Additionally, you can use the knife blade tool (labeled #6 for the tool I linked) to carefully cut around the edges of a design. This would be especially helpful if you’re concerned about messing up and carving too closely into something. A great thing to do for beginners.

It creates more of a guide to follow and a stopping point for the other attachments to help with those fine lines, etc. And it can also be used to cut away excess material from the side of the block to make it easier to handle while stamping.

Side note: These blades and cutting attachments are very sharp! So use caution with the carving tools and always be aware of how close your fingers and hands are to the blade. Also, be aware of fingers that are holding the linoleum block in place opposite the tool. It is always possible to lose control of your carving tool. Basically, just be careful.

Step 3: Start carving the linoleum block.

Based on what you learned in step two, select the best attachment. Then, begin cutting out the excess area away from the design. Leaving the design raised, as shown in the photo. Use as many of the different size options as you find necessary, depending on your design.

Step 4: Ink your linoleum block.

If you’re block printing on fabric, you’ll want to use a block printing ink that is safe to use on fabrics. It will say it’s for fabric use right on the tube, like this one for example.

Another option for block printing fabric is using an ink pad that can be used on fabrics, like this one. Using ink pads for block printing are best for small lino blocks (2-3 inches in size).

If you’re using larger blocks, you’ll probably want to go the traditional route of inking, which I’ll explain below.

*Also, this method of using an ink pad isn’t really a true form of block printing. BUT it is a nice option when you’re in a hurry, or want to save money with the purchase of a few less tools.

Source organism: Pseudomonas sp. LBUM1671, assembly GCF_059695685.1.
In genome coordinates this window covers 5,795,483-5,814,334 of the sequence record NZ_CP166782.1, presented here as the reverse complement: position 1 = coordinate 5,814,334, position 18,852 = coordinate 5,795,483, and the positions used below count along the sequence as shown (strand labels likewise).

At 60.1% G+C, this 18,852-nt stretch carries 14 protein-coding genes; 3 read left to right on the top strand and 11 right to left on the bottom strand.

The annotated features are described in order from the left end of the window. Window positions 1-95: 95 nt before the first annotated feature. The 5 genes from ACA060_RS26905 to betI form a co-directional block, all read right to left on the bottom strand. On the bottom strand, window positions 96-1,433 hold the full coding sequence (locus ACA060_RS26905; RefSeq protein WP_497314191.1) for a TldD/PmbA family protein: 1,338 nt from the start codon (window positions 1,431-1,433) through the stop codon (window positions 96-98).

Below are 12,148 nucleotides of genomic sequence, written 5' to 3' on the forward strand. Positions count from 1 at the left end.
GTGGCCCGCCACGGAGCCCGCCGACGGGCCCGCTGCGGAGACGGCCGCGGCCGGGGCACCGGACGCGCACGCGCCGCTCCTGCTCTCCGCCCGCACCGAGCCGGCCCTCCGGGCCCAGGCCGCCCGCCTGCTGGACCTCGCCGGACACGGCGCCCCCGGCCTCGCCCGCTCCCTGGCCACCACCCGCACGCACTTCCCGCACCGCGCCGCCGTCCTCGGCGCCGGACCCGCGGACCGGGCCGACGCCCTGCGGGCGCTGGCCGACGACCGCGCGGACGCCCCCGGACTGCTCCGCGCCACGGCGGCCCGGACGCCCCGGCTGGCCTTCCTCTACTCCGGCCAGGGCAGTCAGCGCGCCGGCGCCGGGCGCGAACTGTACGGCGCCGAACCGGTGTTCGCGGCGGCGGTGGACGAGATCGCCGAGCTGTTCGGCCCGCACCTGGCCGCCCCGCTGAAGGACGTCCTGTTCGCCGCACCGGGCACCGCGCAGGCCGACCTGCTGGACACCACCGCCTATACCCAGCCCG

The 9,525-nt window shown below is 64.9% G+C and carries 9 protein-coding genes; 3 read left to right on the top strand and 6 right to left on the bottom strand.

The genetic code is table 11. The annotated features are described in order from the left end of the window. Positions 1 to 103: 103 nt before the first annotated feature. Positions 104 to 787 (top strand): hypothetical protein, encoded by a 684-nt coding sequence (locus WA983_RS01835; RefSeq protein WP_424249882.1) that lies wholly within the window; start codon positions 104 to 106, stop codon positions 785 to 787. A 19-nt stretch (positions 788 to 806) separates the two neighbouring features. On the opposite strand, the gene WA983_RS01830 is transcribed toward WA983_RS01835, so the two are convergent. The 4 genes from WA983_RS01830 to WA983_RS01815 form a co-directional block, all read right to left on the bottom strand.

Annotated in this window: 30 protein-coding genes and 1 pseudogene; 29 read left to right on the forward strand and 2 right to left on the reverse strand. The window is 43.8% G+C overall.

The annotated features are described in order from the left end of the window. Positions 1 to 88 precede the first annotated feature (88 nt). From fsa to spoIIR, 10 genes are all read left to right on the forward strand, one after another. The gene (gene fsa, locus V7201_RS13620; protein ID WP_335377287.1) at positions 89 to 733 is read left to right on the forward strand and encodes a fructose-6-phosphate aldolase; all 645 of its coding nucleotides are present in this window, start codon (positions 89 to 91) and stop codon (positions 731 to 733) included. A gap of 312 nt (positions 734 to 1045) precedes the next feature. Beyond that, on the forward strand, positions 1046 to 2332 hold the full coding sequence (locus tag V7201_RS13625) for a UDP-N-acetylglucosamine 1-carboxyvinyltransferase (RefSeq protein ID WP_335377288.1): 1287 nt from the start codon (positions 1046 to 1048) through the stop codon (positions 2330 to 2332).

If you’re using a fabric ink pad and small linoleum block, open up the ink pad and continuing dabbing ink onto the lino block until the design is fully (and evenly) covered.

If you’re using a more traditional method for inking, squeeze out a thin line of ink (whether its fabric ink or regular printing ink for paper) toward the top of the acrylic sheet (or glass) palette.

Then use the soft rubber brayer (the roller), to bring the ink down. Rolling the ink out a bit on the surface of your palette before rolling it over your stamp in thin layers until the raised design is fully covered. Make sure the linoleum block isn’t over inked or you could lose some of the fine details of your design when printing.

You’ll notice when you roll the ink out that it has a much different viscosity than regular paint. It’s much tackier.

Step 5: Print block design onto fabric (or paper).

Next, no matter how you’ve inked your lino block, flip the block over. Then press the inked design face down firmly and evenly onto fabric or paper. Then, pull the stamp away from the fabric, straight up if you can.

Repeat steps 4 and 5 as desired. If you’re using traditional block printing ink, let the surface air dry for 24 hours before using (this will set the ink). Or according to instructions on the ink tube. As some inks require more time to cure.

OR if you’re using a fabric ink pad, wait for the pattern to air dry, then heat set the ink (with an iron) to ensure the ink is permanent.

 

Importance Of Block Printing

 

In this age where machines churn out yards of fabric limitations, here is a product that is created by hand with utmost skill and care. This factor alone is sufficient to mark the uniqueness of this technique. However, as another special quality that few other designs can replicate. The technique has evolved over centuries, but most of the original methods remain intact, and each hand block printed fabric has its unique story to tell.